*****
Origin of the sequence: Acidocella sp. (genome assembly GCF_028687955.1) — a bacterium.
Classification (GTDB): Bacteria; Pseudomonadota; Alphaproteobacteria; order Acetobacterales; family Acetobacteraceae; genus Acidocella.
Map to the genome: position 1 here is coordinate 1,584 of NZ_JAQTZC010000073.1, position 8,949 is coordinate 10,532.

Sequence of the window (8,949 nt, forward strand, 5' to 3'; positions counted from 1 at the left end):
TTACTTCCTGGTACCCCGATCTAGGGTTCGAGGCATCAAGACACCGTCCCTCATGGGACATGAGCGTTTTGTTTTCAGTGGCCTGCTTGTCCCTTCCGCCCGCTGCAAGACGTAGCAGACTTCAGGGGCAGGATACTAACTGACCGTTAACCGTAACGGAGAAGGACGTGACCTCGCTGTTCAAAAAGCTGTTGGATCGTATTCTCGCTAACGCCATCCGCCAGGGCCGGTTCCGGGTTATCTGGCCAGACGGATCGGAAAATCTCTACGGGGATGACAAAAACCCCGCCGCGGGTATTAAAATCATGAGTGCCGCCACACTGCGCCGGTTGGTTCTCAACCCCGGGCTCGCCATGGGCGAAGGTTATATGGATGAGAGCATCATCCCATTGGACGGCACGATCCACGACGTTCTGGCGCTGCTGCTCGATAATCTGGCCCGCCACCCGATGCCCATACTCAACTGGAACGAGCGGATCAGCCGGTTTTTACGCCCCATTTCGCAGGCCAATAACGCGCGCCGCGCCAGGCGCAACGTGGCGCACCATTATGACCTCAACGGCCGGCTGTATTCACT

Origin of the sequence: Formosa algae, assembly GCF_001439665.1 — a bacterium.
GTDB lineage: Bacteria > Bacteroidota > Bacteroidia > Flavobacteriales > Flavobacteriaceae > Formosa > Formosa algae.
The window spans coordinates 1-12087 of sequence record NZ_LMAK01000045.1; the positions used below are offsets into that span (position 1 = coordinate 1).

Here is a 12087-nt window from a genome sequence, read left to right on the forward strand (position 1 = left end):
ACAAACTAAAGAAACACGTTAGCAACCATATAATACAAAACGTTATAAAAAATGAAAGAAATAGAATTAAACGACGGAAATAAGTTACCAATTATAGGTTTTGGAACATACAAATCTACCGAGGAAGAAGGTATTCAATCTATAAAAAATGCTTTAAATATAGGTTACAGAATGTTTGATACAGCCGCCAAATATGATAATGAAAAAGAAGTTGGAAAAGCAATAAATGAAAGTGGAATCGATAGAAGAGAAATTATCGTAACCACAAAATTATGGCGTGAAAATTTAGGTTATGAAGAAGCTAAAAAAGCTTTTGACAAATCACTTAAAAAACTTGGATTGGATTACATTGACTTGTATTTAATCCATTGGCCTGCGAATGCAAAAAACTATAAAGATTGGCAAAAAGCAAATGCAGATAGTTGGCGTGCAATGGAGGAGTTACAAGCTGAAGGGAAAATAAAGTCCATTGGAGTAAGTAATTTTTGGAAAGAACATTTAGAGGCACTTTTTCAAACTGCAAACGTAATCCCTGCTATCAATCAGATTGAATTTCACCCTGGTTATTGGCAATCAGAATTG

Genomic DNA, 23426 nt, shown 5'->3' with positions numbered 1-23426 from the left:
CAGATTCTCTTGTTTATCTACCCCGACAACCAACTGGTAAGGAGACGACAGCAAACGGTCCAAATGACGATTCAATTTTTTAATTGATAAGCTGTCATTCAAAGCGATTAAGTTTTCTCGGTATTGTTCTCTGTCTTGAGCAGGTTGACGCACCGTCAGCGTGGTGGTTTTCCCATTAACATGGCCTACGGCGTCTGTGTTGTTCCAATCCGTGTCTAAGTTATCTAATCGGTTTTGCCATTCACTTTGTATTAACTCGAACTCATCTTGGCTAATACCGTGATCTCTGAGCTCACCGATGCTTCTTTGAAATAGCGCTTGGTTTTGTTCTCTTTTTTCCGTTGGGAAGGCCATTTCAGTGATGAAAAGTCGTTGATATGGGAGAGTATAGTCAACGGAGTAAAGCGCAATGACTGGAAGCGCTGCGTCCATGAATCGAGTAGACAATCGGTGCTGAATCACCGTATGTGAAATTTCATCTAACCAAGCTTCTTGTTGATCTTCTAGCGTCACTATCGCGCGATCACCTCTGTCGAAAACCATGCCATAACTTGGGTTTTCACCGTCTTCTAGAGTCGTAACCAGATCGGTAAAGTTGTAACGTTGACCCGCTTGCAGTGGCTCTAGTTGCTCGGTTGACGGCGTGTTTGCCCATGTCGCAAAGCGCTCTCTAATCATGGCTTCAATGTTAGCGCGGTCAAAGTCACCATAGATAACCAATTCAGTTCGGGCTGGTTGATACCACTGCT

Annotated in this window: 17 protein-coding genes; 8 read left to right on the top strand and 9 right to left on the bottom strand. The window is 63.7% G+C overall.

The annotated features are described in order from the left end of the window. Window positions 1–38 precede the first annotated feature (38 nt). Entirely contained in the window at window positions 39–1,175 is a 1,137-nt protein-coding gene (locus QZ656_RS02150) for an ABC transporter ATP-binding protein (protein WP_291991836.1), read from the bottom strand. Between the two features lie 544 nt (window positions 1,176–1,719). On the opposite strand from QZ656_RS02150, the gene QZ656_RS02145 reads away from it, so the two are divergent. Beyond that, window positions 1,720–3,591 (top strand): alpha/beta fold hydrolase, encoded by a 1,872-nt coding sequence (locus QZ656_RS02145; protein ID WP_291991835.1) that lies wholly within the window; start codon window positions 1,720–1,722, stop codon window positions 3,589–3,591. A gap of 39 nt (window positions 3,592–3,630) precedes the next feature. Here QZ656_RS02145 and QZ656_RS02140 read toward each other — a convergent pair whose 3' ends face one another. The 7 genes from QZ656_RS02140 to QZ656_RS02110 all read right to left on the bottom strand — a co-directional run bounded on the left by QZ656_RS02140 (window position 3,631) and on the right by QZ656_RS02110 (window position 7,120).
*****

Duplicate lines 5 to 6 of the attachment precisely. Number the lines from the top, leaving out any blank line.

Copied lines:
TTACTTCCTGGTACCCCGATCTAGGGTTCGAGGCATCAAGACACCGTCCCTCATGGGACATGAGCGTTTTGTTTTCAGTGGCCTGCTTGTCCCTTCCGCCCGCTGCAAGACGTAGCAGACTTCAGGGGCAGGATACTAACTGACCGTTAACCGTAACGGAGAAGGACGTGACCTCGCTGTTCAAAAAGCTGTTGGATCGTATTCTCGCTAACGCCATCCGCCAGGGCCGGTTCCGGGTTATCTGGCCAGACGGATCGGAAAATCTCTACGGGGATGACAAAAACCCCGCCGCGGGTATTAAAATCATGAGTGCCGCCACACTGCGCCGGTTGGTTCTCAACCCCGGGCTCGCCATGGGCGAAGGTTATATGGATGAGAGCATCATCCCATTGGACGGCACGATCCACGACGTTCTGGCGCTGCTGCTCGATAATCTGGCCCGCCACCCGATGCCCATACTCAACTGGAACGAGCGGATCAGCCGGTTTTTACGCCCCATTTCGCAGGCCAATAACGCGCGCCGCGCCAGGCGCAACGTGGCGCACCATTATGACCTCAACGGCCGGCTGTATTCACT

Origin of the sequence: Formosa algae, assembly GCF_001439665.1 — a bacterium.